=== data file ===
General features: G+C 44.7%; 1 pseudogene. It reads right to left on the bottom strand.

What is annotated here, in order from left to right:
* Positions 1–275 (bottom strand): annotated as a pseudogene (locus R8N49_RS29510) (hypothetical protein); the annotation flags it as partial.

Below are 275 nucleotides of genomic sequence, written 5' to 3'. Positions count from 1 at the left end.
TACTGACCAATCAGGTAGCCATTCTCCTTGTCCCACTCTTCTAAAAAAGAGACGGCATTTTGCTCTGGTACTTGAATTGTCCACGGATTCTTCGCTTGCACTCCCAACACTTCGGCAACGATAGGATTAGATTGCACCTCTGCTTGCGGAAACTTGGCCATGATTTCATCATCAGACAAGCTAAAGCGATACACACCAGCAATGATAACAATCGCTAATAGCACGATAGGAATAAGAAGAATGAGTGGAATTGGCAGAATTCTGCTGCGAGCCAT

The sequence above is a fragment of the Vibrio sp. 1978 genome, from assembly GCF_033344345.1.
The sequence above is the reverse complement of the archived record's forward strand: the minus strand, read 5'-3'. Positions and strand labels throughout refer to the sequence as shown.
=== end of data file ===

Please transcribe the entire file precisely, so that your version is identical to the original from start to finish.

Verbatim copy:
General features: G+C 44.7%; 1 pseudogene. It reads right to left on the bottom strand.

What is annotated here, in order from left to right:
* Positions 1–275 (bottom strand): annotated as a pseudogene (locus R8N49_RS29510) (hypothetical protein); the annotation flags it as partial.

Below are 275 nucleotides of genomic sequence, written 5' to 3'. Positions count from 1 at the left end.
TACTGACCAATCAGGTAGCCATTCTCCTTGTCCCACTCTTCTAAAAAAGAGACGGCATTTTGCTCTGGTACTTGAATTGTCCACGGATTCTTCGCTTGCACTCCCAACACTTCGGCAACGATAGGATTAGATTGCACCTCTGCTTGCGGAAACTTGGCCATGATTTCATCATCAGACAAGCTAAAGCGATACACACCAGCAATGATAACAATCGCTAATAGCACGATAGGAATAAGAAGAATGAGTGGAATTGGCAGAATTCTGCTGCGAGCCAT

The sequence above is a fragment of the Vibrio sp. 1978 genome, from assembly GCF_033344345.1.
The sequence above is the reverse complement of the archived record's forward strand: the minus strand, read 5'-3'. Positions and strand labels throughout refer to the sequence as shown.